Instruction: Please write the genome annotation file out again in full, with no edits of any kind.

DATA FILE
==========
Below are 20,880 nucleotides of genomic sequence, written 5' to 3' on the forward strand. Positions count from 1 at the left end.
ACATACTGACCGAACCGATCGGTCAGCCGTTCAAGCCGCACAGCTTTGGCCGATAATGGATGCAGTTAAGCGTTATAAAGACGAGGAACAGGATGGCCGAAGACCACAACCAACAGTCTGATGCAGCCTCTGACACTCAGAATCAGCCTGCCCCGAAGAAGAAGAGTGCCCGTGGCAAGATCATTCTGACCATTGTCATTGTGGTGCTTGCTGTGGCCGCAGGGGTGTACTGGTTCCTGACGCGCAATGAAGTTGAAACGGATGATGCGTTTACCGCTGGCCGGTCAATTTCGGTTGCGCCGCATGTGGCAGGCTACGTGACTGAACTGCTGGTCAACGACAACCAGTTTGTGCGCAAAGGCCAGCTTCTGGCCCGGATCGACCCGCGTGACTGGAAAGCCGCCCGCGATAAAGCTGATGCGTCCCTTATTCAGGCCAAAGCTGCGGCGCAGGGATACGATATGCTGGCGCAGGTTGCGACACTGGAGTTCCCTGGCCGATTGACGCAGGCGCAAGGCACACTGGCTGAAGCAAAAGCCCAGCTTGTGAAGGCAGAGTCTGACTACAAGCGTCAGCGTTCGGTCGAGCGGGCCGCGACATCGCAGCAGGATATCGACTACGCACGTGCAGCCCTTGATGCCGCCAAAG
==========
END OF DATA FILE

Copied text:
Below are 20,880 nucleotides of genomic sequence, written 5' to 3' on the forward strand. Positions count from 1 at the left end.
ACATACTGACCGAACCGATCGGTCAGCCGTTCAAGCCGCACAGCTTTGGCCGATAATGGATGCAGTTAAGCGTTATAAAGACGAGGAACAGGATGGCCGAAGACCACAACCAACAGTCTGATGCAGCCTCTGACACTCAGAATCAGCCTGCCCCGAAGAAGAAGAGTGCCCGTGGCAAGATCATTCTGACCATTGTCATTGTGGTGCTTGCTGTGGCCGCAGGGGTGTACTGGTTCCTGACGCGCAATGAAGTTGAAACGGATGATGCGTTTACCGCTGGCCGGTCAATTTCGGTTGCGCCGCATGTGGCAGGCTACGTGACTGAACTGCTGGTCAACGACAACCAGTTTGTGCGCAAAGGCCAGCTTCTGGCCCGGATCGACCCGCGTGACTGGAAAGCCGCCCGCGATAAAGCTGATGCGTCCCTTATTCAGGCCAAAGCTGCGGCGCAGGGATACGATATGCTGGCGCAGGTTGCGACACTGGAGTTCCCTGGCCGATTGACGCAGGCGCAAGGCACACTGGCTGAAGCAAAAGCCCAGCTTGTGAAGGCAGAGTCTGACTACAAGCGTCAGCGTTCGGTCGAGCGGGCCGCGACATCGCAGCAGGATATCGACTACGCACGTGCAGCCCTTGATGCCGCCAAAG